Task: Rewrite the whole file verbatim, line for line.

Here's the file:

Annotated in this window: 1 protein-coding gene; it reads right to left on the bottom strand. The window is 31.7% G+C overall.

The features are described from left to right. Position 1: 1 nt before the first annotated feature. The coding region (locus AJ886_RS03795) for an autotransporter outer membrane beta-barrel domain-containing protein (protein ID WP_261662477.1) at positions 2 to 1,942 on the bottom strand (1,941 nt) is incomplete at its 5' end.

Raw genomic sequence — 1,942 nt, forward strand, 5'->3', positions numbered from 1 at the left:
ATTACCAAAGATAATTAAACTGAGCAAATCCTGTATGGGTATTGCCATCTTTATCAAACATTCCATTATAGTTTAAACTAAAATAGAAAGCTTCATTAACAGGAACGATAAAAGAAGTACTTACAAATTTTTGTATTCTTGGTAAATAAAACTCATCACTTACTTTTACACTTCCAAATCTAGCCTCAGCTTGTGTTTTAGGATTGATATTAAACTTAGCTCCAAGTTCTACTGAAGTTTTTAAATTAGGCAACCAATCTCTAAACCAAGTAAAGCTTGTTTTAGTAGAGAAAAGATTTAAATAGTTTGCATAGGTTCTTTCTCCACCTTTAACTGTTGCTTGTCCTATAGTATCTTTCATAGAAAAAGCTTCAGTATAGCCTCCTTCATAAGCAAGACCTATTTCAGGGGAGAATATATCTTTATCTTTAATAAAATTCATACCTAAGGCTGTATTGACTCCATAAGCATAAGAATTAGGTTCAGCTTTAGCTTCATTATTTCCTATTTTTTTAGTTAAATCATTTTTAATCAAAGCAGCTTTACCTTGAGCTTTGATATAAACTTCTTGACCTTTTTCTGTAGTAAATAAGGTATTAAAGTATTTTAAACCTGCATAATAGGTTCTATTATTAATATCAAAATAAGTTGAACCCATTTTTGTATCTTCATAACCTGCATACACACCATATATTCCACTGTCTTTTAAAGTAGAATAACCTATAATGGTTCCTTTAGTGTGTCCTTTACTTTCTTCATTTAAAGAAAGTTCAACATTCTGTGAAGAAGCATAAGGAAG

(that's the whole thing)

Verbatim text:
Annotated in this window: 1 protein-coding gene; it reads right to left on the bottom strand. The window is 31.7% G+C overall.

The features are described from left to right. Position 1: 1 nt before the first annotated feature. The coding region (locus AJ886_RS03795) for an autotransporter outer membrane beta-barrel domain-containing protein (protein ID WP_261662477.1) at positions 2 to 1,942 on the bottom strand (1,941 nt) is incomplete at its 5' end.

Raw genomic sequence — 1,942 nt, forward strand, 5'->3', positions numbered from 1 at the left:
ATTACCAAAGATAATTAAACTGAGCAAATCCTGTATGGGTATTGCCATCTTTATCAAACATTCCATTATAGTTTAAACTAAAATAGAAAGCTTCATTAACAGGAACGATAAAAGAAGTACTTACAAATTTTTGTATTCTTGGTAAATAAAACTCATCACTTACTTTTACACTTCCAAATCTAGCCTCAGCTTGTGTTTTAGGATTGATATTAAACTTAGCTCCAAGTTCTACTGAAGTTTTTAAATTAGGCAACCAATCTCTAAACCAAGTAAAGCTTGTTTTAGTAGAGAAAAGATTTAAATAGTTTGCATAGGTTCTTTCTCCACCTTTAACTGTTGCTTGTCCTATAGTATCTTTCATAGAAAAAGCTTCAGTATAGCCTCCTTCATAAGCAAGACCTATTTCAGGGGAGAATATATCTTTATCTTTAATAAAATTCATACCTAAGGCTGTATTGACTCCATAAGCATAAGAATTAGGTTCAGCTTTAGCTTCATTATTTCCTATTTTTTTAGTTAAATCATTTTTAATCAAAGCAGCTTTACCTTGAGCTTTGATATAAACTTCTTGACCTTTTTCTGTAGTAAATAAGGTATTAAAGTATTTTAAACCTGCATAATAGGTTCTATTATTAATATCAAAATAAGTTGAACCCATTTTTGTATCTTCATAACCTGCATACACACCATATATTCCACTGTCTTTTAAAGTAGAATAACCTATAATGGTTCCTTTAGTGTGTCCTTTACTTTCTTCATTTAAAGAAAGTTCAACATTCTGTGAAGAAGCATAAGGAAG